UNC Researchers: Early Intervention May Be Key To Fighting Peanut Allergies
Researchers at the UNC School of Medicine may be one step closer to treating life-threatening peanut allergies in children.
As part of a study to test the effectiveness of oral immunotherapy, researchers fed preschoolers allergic to peanuts increasing doses of peanut protein for two years. Eighty percent of participants reported no reaction to peanuts by the end of the test period.
Dr. Brian Vickery led the study, which was the first to target peanut allergies in children under three. He said treating food allergies early in life may be the key to reconfiguring a patient's immune response.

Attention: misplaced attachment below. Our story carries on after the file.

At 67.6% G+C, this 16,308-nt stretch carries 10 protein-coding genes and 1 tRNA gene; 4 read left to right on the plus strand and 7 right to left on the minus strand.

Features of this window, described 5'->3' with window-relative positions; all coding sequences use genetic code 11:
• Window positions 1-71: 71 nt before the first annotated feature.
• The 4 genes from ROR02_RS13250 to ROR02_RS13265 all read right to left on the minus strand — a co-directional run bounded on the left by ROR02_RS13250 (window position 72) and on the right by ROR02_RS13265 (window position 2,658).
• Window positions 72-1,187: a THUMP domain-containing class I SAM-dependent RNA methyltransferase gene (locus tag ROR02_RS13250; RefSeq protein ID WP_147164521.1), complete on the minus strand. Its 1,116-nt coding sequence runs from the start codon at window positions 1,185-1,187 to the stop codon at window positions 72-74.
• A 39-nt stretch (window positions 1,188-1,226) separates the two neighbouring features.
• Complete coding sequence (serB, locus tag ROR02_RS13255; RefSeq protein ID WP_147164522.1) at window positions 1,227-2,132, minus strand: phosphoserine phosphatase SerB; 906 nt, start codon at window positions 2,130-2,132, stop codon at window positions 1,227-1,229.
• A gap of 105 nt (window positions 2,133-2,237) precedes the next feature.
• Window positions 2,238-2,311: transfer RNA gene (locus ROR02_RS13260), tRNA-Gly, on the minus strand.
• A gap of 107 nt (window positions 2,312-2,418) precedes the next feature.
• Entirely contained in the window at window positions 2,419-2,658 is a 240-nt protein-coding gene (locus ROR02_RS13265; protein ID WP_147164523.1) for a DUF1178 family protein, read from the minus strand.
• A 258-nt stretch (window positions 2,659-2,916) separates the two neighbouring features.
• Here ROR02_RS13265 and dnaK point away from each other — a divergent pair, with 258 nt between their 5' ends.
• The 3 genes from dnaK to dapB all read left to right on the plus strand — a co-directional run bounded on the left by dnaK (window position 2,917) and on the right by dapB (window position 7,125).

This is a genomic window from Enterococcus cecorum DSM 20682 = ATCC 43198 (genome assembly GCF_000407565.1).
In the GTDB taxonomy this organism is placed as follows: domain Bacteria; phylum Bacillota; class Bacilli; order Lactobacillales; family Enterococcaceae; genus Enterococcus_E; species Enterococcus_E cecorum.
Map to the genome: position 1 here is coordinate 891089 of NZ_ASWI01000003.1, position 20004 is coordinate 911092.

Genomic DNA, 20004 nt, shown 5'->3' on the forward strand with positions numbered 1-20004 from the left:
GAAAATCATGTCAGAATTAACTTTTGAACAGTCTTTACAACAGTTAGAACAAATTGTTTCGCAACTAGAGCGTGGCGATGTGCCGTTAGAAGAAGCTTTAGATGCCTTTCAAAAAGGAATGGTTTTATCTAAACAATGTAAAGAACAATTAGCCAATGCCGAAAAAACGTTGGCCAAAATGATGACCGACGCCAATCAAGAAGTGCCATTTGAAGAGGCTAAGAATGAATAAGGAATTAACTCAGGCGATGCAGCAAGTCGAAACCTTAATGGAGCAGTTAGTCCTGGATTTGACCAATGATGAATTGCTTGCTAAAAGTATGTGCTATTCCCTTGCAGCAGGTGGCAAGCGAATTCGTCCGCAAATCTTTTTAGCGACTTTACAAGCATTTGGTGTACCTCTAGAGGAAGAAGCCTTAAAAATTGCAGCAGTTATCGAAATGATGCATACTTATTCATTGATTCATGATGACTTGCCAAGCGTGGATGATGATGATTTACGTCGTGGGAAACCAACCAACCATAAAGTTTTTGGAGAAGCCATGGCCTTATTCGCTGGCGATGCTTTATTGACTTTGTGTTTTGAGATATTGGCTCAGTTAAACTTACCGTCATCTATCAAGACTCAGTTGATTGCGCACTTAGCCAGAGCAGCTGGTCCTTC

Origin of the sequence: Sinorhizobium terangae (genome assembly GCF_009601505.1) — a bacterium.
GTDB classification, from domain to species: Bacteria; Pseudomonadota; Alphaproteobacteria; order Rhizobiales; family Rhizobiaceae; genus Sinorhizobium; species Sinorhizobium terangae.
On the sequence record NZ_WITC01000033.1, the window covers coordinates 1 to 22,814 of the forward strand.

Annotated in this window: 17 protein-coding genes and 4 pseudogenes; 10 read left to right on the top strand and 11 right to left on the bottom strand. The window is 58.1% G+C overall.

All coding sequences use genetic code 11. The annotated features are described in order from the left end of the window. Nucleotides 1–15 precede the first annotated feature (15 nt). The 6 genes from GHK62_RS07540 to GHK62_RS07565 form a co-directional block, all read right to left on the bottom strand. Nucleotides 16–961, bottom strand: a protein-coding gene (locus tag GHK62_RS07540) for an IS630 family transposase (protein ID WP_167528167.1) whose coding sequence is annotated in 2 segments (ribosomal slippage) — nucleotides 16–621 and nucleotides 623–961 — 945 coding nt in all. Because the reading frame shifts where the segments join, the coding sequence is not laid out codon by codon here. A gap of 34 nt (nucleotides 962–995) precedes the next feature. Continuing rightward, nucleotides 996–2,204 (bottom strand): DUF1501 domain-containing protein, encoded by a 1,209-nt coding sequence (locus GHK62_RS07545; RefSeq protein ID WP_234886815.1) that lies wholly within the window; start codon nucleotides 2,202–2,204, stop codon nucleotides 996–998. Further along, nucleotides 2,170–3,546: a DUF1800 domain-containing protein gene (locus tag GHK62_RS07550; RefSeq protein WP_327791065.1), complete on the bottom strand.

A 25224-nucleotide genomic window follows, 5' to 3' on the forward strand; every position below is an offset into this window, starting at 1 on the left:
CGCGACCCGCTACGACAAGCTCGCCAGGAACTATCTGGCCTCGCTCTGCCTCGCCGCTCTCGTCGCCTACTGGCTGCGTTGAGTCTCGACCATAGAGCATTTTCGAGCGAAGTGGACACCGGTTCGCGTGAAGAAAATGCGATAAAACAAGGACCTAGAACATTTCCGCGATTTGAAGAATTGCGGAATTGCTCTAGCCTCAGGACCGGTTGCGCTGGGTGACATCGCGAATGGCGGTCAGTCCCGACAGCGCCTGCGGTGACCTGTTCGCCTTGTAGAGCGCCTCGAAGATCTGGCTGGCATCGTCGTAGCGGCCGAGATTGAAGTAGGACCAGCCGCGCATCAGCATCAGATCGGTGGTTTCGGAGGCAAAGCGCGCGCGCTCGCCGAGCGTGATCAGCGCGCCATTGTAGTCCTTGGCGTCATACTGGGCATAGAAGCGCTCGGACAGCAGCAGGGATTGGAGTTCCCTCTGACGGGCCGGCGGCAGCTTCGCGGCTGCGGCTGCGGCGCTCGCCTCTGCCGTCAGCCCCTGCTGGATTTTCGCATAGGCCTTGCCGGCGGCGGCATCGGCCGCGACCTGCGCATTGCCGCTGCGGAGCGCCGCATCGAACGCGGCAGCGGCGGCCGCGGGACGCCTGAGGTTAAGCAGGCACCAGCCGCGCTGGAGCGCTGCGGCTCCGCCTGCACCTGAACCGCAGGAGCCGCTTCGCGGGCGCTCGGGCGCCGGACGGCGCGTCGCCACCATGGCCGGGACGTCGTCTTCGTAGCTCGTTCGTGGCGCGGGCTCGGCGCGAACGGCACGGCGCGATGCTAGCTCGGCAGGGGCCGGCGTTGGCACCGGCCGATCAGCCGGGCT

"We had hypothesized that by taking this somewhat unusual step of trying to treat these children right after they became allergic, that we would have better success than we do with this treatment when we start it when they're six or seven or eight years old, when we believe that their immune responses may have matured and may be more difficult to reverse," Vickery said.
The Centers for Disease Control reports more than three million children in the U.S. suffer from food allergies. That number may be on the rise, as a 2013 study showed pediatric food allergies increased roughly 50 percent between 1997 and 2011.
Vickery noted food allergies have a severe impact on the quality of life for families will allergic children. While more testing is needed, he said he's encouraged by the results of the oral immunotherapy study.
"We're optimistic that we've created a change with this treatment that allows someone to go from living with a chronic disease that is potentially life-threatening, to something that's much more manageable," he said.
The research was published in the Journal of Allergy and Clinical Immunology.